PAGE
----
The first two movements of this edition of the Sonata in F are based on the sole surviving source, the manuscript Ms 2501 of the Bibliothèque nationale de France. At the end of the second, the words “Segue rondeau” appear on the manuscript, but no rondo follows. The only rondos in F for piano by Reicha that exist are the two of the manuscripts Ms 12087 (1) and (2) of the Bibliothèque nationale de France. We offer the first of these as the finale of the sonata.
This simple, elegant work was written in 1800, three years before the dramatic constrasts and romantic gestures of the three Grandes Sonates for piano.
The first movement consists of a theme from Mozart’s Magic Flute, followed by four variations. Reicha is not the only composer of the period to have borrowed a theme from Mozart’s operas. One can think, for example, of Beethoven and his variations on Là ci darem la mano from Don Giovanni. In a footnote on the first page, Reicha explains that all the variations have the same character as the theme and should be played accordingly. Twenty years later, Reicha was to analyse the rhythmical structure of this same theme in the second volume of his Traité de haute composition musicale.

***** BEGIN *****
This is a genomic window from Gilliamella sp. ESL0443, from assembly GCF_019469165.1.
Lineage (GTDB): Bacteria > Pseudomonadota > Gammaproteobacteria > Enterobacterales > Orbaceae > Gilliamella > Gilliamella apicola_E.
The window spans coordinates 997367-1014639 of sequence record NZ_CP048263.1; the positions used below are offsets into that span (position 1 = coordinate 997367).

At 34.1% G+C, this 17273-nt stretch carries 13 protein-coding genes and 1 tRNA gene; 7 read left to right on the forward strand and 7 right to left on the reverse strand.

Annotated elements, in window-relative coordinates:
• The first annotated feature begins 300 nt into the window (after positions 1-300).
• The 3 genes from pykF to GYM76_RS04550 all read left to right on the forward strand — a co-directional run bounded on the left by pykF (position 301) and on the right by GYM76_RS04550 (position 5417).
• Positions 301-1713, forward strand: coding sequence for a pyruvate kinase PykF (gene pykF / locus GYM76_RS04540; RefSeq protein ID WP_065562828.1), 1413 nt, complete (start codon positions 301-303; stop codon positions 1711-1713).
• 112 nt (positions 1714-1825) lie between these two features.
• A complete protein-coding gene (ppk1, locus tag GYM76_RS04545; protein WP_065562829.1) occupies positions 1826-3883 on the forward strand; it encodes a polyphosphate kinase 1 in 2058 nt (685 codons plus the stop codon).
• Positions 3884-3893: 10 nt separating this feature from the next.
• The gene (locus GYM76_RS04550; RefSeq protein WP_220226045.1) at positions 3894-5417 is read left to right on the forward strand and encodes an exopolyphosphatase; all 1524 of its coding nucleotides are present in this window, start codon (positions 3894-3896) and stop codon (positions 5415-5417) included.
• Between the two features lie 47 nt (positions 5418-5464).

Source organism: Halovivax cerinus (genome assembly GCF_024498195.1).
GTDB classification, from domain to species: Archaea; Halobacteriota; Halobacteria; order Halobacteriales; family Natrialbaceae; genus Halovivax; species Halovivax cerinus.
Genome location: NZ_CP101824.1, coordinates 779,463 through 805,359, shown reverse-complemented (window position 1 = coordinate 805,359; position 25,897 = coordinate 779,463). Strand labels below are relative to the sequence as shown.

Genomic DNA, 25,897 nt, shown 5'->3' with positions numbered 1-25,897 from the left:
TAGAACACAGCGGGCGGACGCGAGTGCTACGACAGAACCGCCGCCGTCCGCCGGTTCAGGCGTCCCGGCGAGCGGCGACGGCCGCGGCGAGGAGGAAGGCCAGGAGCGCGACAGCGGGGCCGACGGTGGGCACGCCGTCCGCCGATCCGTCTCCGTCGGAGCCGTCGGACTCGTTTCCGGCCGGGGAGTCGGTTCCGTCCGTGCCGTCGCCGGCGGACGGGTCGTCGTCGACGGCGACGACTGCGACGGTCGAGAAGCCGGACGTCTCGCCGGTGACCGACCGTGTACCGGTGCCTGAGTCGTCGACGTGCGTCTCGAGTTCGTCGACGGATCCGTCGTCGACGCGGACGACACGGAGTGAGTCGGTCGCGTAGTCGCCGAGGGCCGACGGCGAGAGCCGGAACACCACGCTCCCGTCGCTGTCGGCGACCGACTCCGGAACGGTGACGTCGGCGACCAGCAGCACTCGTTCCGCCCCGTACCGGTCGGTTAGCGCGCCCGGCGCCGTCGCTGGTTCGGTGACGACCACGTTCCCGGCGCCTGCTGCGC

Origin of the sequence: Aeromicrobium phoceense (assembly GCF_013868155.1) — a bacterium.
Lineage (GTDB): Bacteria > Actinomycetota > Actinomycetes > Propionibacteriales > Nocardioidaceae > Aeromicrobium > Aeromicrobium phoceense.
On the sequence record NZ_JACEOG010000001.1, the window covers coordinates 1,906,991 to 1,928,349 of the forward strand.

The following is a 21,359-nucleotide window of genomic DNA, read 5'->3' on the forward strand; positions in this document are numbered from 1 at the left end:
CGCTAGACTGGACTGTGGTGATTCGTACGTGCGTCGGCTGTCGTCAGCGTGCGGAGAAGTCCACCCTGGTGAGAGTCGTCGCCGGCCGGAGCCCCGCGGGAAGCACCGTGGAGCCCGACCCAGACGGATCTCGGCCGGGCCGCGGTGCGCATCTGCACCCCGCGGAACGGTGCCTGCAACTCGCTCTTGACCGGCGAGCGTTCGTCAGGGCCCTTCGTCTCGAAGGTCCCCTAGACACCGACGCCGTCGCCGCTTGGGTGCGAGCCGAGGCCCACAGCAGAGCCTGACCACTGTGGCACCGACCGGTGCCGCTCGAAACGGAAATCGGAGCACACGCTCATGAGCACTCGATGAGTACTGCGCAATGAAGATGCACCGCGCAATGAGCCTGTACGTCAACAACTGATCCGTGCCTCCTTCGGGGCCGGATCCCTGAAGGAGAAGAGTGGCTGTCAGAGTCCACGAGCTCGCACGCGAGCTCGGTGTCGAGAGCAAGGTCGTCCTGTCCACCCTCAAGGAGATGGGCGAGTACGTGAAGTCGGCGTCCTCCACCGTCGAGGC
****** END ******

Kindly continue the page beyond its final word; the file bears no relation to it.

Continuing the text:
The second movement is a Minuet and Trio, written in the style of those of Haydn’s piano sonatas. Reicha had studied with Haydn and had a deep admiration for his music. But he was also fond of musical jokes and here perhaps he is amusing himself, for he goes against the practice of his master and writes the minuet in F minor and the trio in F major, the main key of the work.
The last movement, a rondo in 6/8, which is perhaps not the finale envisaged by Reicha, matches the classical style of the preceding movements well. Was Reicha influenced by the rondo in 6/8 that ends Mozart’s Sonata in D major K 311 For, when you hear the main theme, with its appoggiature that give it impetus each time, you might well be put in mind of that rondo of Mozart’s.
Over a hundred of Reicha’s compositions have been published and a great number still remain in manuscript, among which many are of the highest importance to the art of music.
Hector Berlioz, Journal des Débats, 3 juillet 1836
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